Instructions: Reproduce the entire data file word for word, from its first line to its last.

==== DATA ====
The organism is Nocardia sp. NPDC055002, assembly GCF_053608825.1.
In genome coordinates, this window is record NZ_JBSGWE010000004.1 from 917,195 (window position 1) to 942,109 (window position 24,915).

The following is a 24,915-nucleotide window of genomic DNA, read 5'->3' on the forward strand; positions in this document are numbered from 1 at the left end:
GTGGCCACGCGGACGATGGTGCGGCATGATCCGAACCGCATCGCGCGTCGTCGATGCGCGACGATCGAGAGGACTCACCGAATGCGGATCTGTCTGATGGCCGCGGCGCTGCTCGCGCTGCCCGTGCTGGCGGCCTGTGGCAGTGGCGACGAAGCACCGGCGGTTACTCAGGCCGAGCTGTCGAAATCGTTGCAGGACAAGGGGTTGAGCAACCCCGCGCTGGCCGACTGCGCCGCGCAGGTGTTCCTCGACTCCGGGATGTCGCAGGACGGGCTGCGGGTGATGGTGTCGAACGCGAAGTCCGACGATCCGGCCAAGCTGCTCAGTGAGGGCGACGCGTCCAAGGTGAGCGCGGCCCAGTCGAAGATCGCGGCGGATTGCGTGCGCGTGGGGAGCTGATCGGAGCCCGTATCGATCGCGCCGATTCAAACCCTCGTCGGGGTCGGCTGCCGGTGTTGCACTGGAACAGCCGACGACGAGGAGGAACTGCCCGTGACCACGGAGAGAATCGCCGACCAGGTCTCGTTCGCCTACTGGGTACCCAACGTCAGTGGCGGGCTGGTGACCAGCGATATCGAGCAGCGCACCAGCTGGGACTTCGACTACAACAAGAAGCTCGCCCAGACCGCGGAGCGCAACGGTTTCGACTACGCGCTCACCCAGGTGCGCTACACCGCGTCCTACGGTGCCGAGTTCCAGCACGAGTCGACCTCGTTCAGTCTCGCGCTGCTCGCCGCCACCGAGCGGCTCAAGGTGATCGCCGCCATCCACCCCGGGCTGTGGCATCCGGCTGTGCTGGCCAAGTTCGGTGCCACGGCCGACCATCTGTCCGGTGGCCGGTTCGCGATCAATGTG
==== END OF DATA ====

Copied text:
The organism is Nocardia sp. NPDC055002, assembly GCF_053608825.1.
In genome coordinates, this window is record NZ_JBSGWE010000004.1 from 917,195 (window position 1) to 942,109 (window position 24,915).

The following is a 24,915-nucleotide window of genomic DNA, read 5'->3' on the forward strand; positions in this document are numbered from 1 at the left end:
GTGGCCACGCGGACGATGGTGCGGCATGATCCGAACCGCATCGCGCGTCGTCGATGCGCGACGATCGAGAGGACTCACCGAATGCGGATCTGTCTGATGGCCGCGGCGCTGCTCGCGCTGCCCGTGCTGGCGGCCTGTGGCAGTGGCGACGAAGCACCGGCGGTTACTCAGGCCGAGCTGTCGAAATCGTTGCAGGACAAGGGGTTGAGCAACCCCGCGCTGGCCGACTGCGCCGCGCAGGTGTTCCTCGACTCCGGGATGTCGCAGGACGGGCTGCGGGTGATGGTGTCGAACGCGAAGTCCGACGATCCGGCCAAGCTGCTCAGTGAGGGCGACGCGTCCAAGGTGAGCGCGGCCCAGTCGAAGATCGCGGCGGATTGCGTGCGCGTGGGGAGCTGATCGGAGCCCGTATCGATCGCGCCGATTCAAACCCTCGTCGGGGTCGGCTGCCGGTGTTGCACTGGAACAGCCGACGACGAGGAGGAACTGCCCGTGACCACGGAGAGAATCGCCGACCAGGTCTCGTTCGCCTACTGGGTACCCAACGTCAGTGGCGGGCTGGTGACCAGCGATATCGAGCAGCGCACCAGCTGGGACTTCGACTACAACAAGAAGCTCGCCCAGACCGCGGAGCGCAACGGTTTCGACTACGCGCTCACCCAGGTGCGCTACACCGCGTCCTACGGTGCCGAGTTCCAGCACGAGTCGACCTCGTTCAGTCTCGCGCTGCTCGCCGCCACCGAGCGGCTCAAGGTGATCGCCGCCATCCACCCCGGGCTGTGGCATCCGGCTGTGCTGGCCAAGTTCGGTGCCACGGCCGACCATCTGTCCGGTGGCCGGTTCGCGATCAATGTG